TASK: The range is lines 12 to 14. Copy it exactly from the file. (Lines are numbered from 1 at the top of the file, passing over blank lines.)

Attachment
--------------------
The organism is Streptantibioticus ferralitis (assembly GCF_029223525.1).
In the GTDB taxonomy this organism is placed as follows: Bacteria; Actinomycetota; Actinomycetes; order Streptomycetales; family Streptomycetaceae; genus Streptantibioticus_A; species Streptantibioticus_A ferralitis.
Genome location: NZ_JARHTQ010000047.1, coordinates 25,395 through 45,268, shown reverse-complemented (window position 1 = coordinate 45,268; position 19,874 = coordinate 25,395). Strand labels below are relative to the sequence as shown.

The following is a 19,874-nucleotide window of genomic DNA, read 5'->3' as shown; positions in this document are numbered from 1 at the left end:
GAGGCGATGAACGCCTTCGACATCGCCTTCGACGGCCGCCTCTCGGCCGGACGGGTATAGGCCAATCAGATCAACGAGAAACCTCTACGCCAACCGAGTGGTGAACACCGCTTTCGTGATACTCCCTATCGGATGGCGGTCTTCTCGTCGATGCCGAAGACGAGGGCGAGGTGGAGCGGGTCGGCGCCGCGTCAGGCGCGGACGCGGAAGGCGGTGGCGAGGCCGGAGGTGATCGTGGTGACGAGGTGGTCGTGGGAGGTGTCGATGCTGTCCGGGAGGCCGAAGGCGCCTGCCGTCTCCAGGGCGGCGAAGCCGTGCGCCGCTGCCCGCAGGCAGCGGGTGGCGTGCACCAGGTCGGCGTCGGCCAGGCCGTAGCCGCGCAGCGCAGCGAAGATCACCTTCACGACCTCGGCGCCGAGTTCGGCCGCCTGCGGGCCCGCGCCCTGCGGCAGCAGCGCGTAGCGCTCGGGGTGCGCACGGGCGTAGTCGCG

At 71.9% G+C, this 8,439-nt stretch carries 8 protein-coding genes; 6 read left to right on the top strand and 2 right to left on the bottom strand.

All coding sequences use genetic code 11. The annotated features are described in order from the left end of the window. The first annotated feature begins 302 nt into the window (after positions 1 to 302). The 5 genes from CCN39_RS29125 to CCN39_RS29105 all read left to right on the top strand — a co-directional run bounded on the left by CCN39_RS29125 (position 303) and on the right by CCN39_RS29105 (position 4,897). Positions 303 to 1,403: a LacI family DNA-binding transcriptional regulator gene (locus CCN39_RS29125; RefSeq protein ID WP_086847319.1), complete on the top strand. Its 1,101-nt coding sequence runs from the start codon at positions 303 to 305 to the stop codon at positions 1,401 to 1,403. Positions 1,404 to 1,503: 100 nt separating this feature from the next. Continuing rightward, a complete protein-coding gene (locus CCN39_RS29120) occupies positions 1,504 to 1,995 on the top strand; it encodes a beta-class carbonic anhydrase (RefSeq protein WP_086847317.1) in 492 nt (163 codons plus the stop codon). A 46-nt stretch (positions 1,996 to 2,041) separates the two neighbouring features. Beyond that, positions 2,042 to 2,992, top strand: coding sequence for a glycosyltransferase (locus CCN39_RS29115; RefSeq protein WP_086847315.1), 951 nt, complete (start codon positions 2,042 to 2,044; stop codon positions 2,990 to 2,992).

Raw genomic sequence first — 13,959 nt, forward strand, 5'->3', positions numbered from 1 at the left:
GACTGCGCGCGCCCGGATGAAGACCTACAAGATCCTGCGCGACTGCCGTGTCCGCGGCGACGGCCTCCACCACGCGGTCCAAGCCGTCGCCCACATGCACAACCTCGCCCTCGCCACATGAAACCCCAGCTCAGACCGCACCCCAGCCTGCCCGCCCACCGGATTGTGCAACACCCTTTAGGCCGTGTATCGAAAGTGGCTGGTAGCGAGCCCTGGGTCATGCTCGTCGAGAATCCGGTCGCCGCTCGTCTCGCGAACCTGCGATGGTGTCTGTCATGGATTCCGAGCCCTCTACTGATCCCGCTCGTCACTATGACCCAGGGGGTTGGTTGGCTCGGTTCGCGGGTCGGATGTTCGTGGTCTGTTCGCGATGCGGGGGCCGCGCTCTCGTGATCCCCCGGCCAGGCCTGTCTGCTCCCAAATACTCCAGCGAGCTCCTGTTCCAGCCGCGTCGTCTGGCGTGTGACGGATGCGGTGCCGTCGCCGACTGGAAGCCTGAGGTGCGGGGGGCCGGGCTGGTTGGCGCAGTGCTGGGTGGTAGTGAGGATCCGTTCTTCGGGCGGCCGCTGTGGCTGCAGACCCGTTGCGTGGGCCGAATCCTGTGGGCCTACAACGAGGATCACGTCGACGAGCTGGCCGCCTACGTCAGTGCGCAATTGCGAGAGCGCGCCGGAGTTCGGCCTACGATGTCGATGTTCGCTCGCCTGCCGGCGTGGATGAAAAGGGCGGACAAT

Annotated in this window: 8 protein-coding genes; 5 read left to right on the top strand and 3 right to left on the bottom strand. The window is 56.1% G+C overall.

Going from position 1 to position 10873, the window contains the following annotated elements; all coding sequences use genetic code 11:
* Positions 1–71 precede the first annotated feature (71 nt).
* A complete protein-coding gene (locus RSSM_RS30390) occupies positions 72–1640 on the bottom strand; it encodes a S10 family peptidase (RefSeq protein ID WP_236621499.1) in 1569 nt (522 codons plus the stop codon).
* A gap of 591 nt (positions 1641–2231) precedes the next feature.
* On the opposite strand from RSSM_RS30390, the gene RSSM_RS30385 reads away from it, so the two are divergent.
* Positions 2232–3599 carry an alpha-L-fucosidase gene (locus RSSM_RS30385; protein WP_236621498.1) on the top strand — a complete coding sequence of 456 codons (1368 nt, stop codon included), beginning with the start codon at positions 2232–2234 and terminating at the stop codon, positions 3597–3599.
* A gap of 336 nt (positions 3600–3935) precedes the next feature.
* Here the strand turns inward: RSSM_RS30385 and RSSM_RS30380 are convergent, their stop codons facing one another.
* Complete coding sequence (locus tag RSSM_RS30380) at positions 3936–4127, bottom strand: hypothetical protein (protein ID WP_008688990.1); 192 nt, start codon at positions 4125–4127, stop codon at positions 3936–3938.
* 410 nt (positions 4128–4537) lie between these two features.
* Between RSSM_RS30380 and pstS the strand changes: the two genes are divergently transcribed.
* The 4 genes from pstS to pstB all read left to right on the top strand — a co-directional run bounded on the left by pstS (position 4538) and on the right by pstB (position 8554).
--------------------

* Positions 1–71 precede the first annotated feature (71 nt).
* A complete protein-coding gene (locus RSSM_RS30390) occupies positions 72–1640 on the bottom strand; it encodes a S10 family peptidase (RefSeq protein ID WP_236621499.1) in 1569 nt (522 codons plus the stop codon).
* A gap of 591 nt (positions 1641–2231) precedes the next feature.